Despite CEO Jeremy Levin's promise to make Teva (TEVA -0.6%) "the most indispensable medicines company in the world," the stock has "had one of the weakest performances this year of any large-cap drug maker trading on the New York Stock Exchange," writes Barron's Johanna Bennett.
Some of the relative weakness is undoubtedly tied to worries about Copaxone which, thanks an appeals court's decision to invalidate a 2015 patent, could face generic competition as early as next May. This will make it effectively impossible for TEVA to convert users to a longer acting dosage (which the company expects will be approved next year) in time to head off rivals.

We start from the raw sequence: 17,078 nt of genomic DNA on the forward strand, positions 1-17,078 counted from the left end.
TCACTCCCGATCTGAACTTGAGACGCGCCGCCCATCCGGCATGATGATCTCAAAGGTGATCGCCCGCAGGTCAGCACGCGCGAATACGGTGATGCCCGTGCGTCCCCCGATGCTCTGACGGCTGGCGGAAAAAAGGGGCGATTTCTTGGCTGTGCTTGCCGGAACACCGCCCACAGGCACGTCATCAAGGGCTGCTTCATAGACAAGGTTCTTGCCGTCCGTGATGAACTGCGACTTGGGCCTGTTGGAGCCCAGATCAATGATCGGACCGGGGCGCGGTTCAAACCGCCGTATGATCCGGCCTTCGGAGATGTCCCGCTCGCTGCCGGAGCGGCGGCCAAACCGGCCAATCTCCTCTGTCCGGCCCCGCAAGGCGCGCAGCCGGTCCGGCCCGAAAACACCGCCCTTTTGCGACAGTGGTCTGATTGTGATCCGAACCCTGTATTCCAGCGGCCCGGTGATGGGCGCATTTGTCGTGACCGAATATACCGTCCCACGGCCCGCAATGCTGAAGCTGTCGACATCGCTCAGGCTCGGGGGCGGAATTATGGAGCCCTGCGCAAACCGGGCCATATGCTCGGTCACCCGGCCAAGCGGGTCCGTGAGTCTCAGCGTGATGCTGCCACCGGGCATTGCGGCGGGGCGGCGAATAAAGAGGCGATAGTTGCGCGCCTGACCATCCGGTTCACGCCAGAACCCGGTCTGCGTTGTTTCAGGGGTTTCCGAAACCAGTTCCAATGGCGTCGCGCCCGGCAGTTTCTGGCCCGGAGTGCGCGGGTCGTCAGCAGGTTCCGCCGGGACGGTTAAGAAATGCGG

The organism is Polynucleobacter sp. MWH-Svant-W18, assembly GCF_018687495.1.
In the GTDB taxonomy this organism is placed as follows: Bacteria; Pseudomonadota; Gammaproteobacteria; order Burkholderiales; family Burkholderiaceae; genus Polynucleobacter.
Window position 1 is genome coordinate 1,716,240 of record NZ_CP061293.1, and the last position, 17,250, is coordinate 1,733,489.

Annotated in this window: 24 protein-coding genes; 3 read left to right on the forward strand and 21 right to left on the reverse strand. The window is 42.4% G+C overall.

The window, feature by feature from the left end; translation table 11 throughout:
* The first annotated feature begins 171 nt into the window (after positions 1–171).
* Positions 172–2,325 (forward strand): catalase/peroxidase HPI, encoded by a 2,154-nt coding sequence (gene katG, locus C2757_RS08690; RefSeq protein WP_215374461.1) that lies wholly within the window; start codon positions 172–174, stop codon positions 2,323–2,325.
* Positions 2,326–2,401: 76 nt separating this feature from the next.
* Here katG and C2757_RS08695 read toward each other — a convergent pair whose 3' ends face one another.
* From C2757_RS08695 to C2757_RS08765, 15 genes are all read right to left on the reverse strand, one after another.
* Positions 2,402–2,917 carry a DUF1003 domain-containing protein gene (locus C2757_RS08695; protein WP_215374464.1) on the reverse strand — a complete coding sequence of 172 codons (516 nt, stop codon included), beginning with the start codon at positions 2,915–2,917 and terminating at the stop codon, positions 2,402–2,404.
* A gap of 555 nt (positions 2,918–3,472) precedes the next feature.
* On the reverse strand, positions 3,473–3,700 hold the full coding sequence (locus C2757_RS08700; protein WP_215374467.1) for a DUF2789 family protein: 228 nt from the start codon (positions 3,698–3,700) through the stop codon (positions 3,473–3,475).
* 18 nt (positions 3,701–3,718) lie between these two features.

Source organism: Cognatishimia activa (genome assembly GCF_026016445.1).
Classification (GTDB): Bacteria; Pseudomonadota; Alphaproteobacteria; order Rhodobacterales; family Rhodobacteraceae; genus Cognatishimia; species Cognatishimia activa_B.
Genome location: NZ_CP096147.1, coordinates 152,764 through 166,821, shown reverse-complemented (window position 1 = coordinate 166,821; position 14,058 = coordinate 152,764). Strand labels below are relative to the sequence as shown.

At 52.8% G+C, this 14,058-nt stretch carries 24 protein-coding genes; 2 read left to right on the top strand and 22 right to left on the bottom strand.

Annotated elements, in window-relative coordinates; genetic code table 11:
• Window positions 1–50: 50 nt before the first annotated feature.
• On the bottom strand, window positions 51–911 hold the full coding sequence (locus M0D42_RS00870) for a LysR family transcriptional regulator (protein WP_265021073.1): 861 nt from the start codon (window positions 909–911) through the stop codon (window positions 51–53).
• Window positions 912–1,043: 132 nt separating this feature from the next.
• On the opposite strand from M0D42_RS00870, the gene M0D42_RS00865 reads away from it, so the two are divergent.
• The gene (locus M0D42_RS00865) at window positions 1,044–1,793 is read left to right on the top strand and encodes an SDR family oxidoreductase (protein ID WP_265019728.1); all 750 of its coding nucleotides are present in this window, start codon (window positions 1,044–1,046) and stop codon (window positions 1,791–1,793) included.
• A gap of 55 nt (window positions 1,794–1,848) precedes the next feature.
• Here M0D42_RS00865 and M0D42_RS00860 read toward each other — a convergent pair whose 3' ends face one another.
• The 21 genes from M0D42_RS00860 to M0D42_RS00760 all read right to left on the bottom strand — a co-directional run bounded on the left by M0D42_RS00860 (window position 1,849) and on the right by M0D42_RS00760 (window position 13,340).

Nevertheless, Bennett says investors should give Levin some time: "Levin's aim to reshape the company and revitalize profit growth by cutting costs and sharpening the focus of its research pipeline should bear fruit."
At only 7.3x forward earnings, Bennett says the shares are a steal.
See also: Goldman cuts TEVA to Sell.